‘At a concert there is a relationship between the performer and the audience,’ Susan Philipsz says. ‘In my work, the absence of the performer makes you concentrate on the space that you are in.’ As a Turner Prize winning artist, she is best known for her haunting sound sculptures that reverberate throughout unusual environments. Her unaccompanied and disembodied voice has been heard in locations such as a monastery in Spain, near the Acropolis in Athens, and in a Tesco Metro in Manchester. Yet her works are also exhibited by galleries: two new pieces can currently be heard at London’s Tate Britain and Austria’s Kunsthaus Bregenz.
The 50-year-old artist, who was born in Glasgow, has been singing all her life. As a child, Philipsz sang in a local Catholic choir with her sisters, and as a teenager she joined a militant-socialist African choir. However, Philipsz doesn’t read or write music, never having undertaken formal training. Instead, she studied sculpture at the University of Dundee and then at the University of Ulster in Belfast. ‘I was making sculptures that explored inner body space,’ Philipsz says. This fostered an interest in the physicality of singing, such as the way the diaphragm expels breath from the lungs. ‘I also began to think about the physicality of projecting my voice out into a space and filling that space with sound,’ she explains.
Space, for Philipsz, has remained a priority. Lowlands, which won her the Turner Prize in 2010, comprised recordings of the artist singing an old Scottish lament, installed under bridges that span Glasgow’s River Clyde. Her voice echoed around the desolate site, which usually hosts drug-deals and suicides, infusing it with poetic melancholy. Two years later, in 2012, Philipsz discovered a disused train station in Kassel, a German city devastated during WWII: ‘I was looking out into this open space where the trains used to come and go,’ she recalls. ‘I could imagine sound coming from a distance towards the platforms end.’
They’re very evocative, these war damaged instruments: broken in two, dented, flattened and mangled.
For this location, Philipszproduced an instrumental piece: Study for Strings. It is based on a piece of music composed by Pavel Haas in Terezín concentration camp, but while his is a contrapuntal composition, with jagged allegros framing a harrowing central adagio, Philipsz recorded only the viola and cello parts. What emerged was an eerie, atonal installation at the train tracks, in which mournful notes mingled with ambient birdsong.
And World War II continues to be a key theme for Philipsz, who has lived in Berlin since 2001. ‘It’s still so present in my everyday experience here,’ the artist says, ‘in the architecture, in the gaps and empty spaces of the city. There are memorials everywhere.’ This comes to the fore in her installation, War Damaged Musical Instruments, at Tate Britain, which was inspired by instruments salvaged from the Alte Münz bunker in Berlin in 1945. ‘They are extremely evocative objects,’ Philipsz says. ‘Brass and wind instruments broken in two, dented, flattened and mangled. They captured the destructive nature of war so perfectly that I immediately knew I wanted to work with them.’ For two years, she sought out similar instruments and recorded the military bugle call The Last Post being played on each. Now, the shaky and separated notes from these battered objects call across the otherwise empty Duveen Galleries.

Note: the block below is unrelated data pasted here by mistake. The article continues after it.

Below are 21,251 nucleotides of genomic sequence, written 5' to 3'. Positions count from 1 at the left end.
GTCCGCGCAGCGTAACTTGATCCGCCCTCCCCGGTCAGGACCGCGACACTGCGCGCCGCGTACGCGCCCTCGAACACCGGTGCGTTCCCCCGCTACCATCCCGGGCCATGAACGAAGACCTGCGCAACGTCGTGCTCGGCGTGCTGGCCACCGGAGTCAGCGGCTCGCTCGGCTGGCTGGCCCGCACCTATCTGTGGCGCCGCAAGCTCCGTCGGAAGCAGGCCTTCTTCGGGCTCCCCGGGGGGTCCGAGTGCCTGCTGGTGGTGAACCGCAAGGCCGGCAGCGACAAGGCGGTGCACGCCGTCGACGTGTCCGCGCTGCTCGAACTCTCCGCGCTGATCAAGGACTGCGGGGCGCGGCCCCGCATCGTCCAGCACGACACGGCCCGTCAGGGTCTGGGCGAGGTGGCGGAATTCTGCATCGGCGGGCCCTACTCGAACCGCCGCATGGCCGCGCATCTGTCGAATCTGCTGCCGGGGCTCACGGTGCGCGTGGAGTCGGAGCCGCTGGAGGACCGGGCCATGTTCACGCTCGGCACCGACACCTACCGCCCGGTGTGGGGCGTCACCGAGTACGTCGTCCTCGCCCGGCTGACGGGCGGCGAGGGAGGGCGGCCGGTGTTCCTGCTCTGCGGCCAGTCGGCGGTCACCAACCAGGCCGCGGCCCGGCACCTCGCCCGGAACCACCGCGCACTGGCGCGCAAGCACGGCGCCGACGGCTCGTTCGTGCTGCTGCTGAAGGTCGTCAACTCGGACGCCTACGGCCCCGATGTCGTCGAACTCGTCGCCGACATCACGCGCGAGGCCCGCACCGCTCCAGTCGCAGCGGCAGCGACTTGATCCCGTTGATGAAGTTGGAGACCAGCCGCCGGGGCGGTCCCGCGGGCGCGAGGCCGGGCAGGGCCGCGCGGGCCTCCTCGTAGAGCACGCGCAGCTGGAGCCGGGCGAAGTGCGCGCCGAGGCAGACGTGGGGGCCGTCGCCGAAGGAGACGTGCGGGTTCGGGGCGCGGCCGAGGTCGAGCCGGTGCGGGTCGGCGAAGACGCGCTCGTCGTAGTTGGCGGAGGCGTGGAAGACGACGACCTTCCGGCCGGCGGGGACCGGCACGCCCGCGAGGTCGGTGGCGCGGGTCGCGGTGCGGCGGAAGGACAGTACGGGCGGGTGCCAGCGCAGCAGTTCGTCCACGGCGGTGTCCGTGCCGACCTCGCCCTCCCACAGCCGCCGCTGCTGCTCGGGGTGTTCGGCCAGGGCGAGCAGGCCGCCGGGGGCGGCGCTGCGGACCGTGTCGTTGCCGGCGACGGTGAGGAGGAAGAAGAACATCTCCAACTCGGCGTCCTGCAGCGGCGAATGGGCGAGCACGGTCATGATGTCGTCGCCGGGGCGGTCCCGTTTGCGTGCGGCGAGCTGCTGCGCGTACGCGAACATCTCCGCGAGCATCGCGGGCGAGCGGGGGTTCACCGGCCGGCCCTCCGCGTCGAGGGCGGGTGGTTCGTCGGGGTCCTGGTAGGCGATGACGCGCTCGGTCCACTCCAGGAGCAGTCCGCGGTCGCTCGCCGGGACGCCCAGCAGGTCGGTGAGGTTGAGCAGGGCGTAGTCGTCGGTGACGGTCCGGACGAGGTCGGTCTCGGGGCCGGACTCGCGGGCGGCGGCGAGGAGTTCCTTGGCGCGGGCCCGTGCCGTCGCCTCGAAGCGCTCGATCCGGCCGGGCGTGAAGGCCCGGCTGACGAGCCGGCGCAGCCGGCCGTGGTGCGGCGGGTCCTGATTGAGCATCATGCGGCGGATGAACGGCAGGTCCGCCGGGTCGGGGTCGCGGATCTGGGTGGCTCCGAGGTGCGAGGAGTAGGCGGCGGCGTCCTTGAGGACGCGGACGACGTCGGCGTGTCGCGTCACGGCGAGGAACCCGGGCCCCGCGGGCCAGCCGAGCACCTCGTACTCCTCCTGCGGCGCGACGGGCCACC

Meanwhile Night and Fog, at the Kunsthaus Bregenz, makes a slightly more cryptic allusion to war. The title references Hitler’s Nacht und Nebel decree, by which political activists disappeared without trace. Philipsz recorded fragments of a score by Communist composer Hans Eisler, who was exiled from Germany by the Nazis, forcing him to spend many years on the move. The entire gallery resounds with melodic notes, a different instrument heard on each of the four floors. A fifth piece, a delicate flute part, exists off-site at the Jewish Cemetery in Hohenems, emphasising the themes of separation and absence.
‘I don’t see myself as overtly political. But I enjoy the opportunity to point towards figures who are political if there is something about their life that also moves me,’ Philipsz tells me. ‘It’s my way of letting people know about these characters and bringing their lives to the fore; my way of drawing attention to them.’ She describes it as a ‘real pleasure’ to discover Eisler: ‘He was such a great example of an artist who is practising at the highest level and at the same time being committed to social change. Choosing to place my work in public space is my way of making those ideas available to as many people as possible.’